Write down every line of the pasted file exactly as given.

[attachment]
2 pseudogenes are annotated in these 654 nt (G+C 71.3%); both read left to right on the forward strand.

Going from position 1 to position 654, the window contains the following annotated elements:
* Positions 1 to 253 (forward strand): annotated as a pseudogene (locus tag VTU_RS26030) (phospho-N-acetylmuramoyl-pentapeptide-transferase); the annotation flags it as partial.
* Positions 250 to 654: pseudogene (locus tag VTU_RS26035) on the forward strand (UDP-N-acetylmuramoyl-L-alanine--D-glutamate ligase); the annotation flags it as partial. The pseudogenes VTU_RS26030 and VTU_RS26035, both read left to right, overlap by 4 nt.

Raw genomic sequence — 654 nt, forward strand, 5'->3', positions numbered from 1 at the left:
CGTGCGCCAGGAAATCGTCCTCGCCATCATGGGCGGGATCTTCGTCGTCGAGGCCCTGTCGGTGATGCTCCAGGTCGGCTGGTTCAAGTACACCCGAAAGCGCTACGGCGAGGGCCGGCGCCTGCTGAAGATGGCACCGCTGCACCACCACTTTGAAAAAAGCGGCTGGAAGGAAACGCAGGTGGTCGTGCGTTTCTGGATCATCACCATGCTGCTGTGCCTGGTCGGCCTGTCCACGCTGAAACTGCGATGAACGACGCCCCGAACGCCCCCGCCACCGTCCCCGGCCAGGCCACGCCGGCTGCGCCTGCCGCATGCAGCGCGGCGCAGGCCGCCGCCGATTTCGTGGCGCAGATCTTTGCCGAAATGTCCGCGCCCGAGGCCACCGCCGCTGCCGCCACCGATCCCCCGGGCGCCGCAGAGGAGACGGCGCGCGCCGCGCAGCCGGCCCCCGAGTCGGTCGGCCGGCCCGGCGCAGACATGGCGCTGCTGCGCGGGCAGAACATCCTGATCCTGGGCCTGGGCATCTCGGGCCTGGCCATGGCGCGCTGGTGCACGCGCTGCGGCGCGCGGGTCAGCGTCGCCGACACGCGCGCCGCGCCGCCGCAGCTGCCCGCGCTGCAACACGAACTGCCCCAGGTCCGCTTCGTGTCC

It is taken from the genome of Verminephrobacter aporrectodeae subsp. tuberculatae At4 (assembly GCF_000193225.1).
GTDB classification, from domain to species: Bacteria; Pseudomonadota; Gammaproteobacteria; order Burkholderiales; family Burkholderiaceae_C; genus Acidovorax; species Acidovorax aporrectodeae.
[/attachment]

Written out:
2 pseudogenes are annotated in these 654 nt (G+C 71.3%); both read left to right on the forward strand.

Going from position 1 to position 654, the window contains the following annotated elements:
* Positions 1 to 253 (forward strand): annotated as a pseudogene (locus tag VTU_RS26030) (phospho-N-acetylmuramoyl-pentapeptide-transferase); the annotation flags it as partial.
* Positions 250 to 654: pseudogene (locus tag VTU_RS26035) on the forward strand (UDP-N-acetylmuramoyl-L-alanine--D-glutamate ligase); the annotation flags it as partial. The pseudogenes VTU_RS26030 and VTU_RS26035, both read left to right, overlap by 4 nt.

Raw genomic sequence — 654 nt, forward strand, 5'->3', positions numbered from 1 at the left:
CGTGCGCCAGGAAATCGTCCTCGCCATCATGGGCGGGATCTTCGTCGTCGAGGCCCTGTCGGTGATGCTCCAGGTCGGCTGGTTCAAGTACACCCGAAAGCGCTACGGCGAGGGCCGGCGCCTGCTGAAGATGGCACCGCTGCACCACCACTTTGAAAAAAGCGGCTGGAAGGAAACGCAGGTGGTCGTGCGTTTCTGGATCATCACCATGCTGCTGTGCCTGGTCGGCCTGTCCACGCTGAAACTGCGATGAACGACGCCCCGAACGCCCCCGCCACCGTCCCCGGCCAGGCCACGCCGGCTGCGCCTGCCGCATGCAGCGCGGCGCAGGCCGCCGCCGATTTCGTGGCGCAGATCTTTGCCGAAATGTCCGCGCCCGAGGCCACCGCCGCTGCCGCCACCGATCCCCCGGGCGCCGCAGAGGAGACGGCGCGCGCCGCGCAGCCGGCCCCCGAGTCGGTCGGCCGGCCCGGCGCAGACATGGCGCTGCTGCGCGGGCAGAACATCCTGATCCTGGGCCTGGGCATCTCGGGCCTGGCCATGGCGCGCTGGTGCACGCGCTGCGGCGCGCGGGTCAGCGTCGCCGACACGCGCGCCGCGCCGCCGCAGCTGCCCGCGCTGCAACACGAACTGCCCCAGGTCCGCTTCGTGTCC

It is taken from the genome of Verminephrobacter aporrectodeae subsp. tuberculatae At4 (assembly GCF_000193225.1).
GTDB classification, from domain to species: Bacteria; Pseudomonadota; Gammaproteobacteria; order Burkholderiales; family Burkholderiaceae_C; genus Acidovorax; species Acidovorax aporrectodeae.